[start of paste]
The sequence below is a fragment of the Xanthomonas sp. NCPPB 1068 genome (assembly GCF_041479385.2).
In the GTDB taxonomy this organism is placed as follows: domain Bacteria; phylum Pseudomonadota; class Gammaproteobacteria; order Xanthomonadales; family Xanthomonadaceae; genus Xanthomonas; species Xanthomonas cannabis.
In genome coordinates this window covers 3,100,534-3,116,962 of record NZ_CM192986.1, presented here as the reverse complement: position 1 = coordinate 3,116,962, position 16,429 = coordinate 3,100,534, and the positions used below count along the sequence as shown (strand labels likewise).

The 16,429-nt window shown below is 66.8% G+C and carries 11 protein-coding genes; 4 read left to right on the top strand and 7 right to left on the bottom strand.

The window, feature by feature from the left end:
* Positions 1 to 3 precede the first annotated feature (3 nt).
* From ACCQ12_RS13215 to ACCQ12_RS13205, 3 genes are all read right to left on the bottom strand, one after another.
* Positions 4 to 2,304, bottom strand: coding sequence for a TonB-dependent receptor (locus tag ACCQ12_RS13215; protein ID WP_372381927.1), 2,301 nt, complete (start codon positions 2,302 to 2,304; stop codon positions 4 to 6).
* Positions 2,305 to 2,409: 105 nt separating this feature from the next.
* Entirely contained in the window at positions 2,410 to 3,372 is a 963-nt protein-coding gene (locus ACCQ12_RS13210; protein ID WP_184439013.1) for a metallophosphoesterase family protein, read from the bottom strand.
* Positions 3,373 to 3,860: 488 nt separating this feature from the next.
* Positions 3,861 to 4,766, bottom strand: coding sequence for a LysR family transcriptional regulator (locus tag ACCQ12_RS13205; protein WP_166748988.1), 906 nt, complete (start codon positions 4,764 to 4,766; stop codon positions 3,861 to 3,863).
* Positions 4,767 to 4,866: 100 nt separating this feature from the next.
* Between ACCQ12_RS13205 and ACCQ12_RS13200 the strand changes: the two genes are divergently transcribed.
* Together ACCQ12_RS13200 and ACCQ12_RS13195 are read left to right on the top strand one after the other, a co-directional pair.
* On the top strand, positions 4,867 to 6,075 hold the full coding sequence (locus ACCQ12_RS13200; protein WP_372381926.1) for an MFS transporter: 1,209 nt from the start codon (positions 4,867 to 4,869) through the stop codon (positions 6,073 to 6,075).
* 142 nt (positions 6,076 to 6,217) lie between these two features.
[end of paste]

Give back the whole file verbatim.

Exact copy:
The sequence below is a fragment of the Xanthomonas sp. NCPPB 1068 genome (assembly GCF_041479385.2).
In the GTDB taxonomy this organism is placed as follows: domain Bacteria; phylum Pseudomonadota; class Gammaproteobacteria; order Xanthomonadales; family Xanthomonadaceae; genus Xanthomonas; species Xanthomonas cannabis.
In genome coordinates this window covers 3,100,534-3,116,962 of record NZ_CM192986.1, presented here as the reverse complement: position 1 = coordinate 3,116,962, position 16,429 = coordinate 3,100,534, and the positions used below count along the sequence as shown (strand labels likewise).

The 16,429-nt window shown below is 66.8% G+C and carries 11 protein-coding genes; 4 read left to right on the top strand and 7 right to left on the bottom strand.

The window, feature by feature from the left end:
* Positions 1 to 3 precede the first annotated feature (3 nt).
* From ACCQ12_RS13215 to ACCQ12_RS13205, 3 genes are all read right to left on the bottom strand, one after another.
* Positions 4 to 2,304, bottom strand: coding sequence for a TonB-dependent receptor (locus tag ACCQ12_RS13215; protein ID WP_372381927.1), 2,301 nt, complete (start codon positions 2,302 to 2,304; stop codon positions 4 to 6).
* Positions 2,305 to 2,409: 105 nt separating this feature from the next.
* Entirely contained in the window at positions 2,410 to 3,372 is a 963-nt protein-coding gene (locus ACCQ12_RS13210; protein ID WP_184439013.1) for a metallophosphoesterase family protein, read from the bottom strand.
* Positions 3,373 to 3,860: 488 nt separating this feature from the next.
* Positions 3,861 to 4,766, bottom strand: coding sequence for a LysR family transcriptional regulator (locus tag ACCQ12_RS13205; protein WP_166748988.1), 906 nt, complete (start codon positions 4,764 to 4,766; stop codon positions 3,861 to 3,863).
* Positions 4,767 to 4,866: 100 nt separating this feature from the next.
* Between ACCQ12_RS13205 and ACCQ12_RS13200 the strand changes: the two genes are divergently transcribed.
* Together ACCQ12_RS13200 and ACCQ12_RS13195 are read left to right on the top strand one after the other, a co-directional pair.
* On the top strand, positions 4,867 to 6,075 hold the full coding sequence (locus ACCQ12_RS13200; protein WP_372381926.1) for an MFS transporter: 1,209 nt from the start codon (positions 4,867 to 4,869) through the stop codon (positions 6,073 to 6,075).
* 142 nt (positions 6,076 to 6,217) lie between these two features.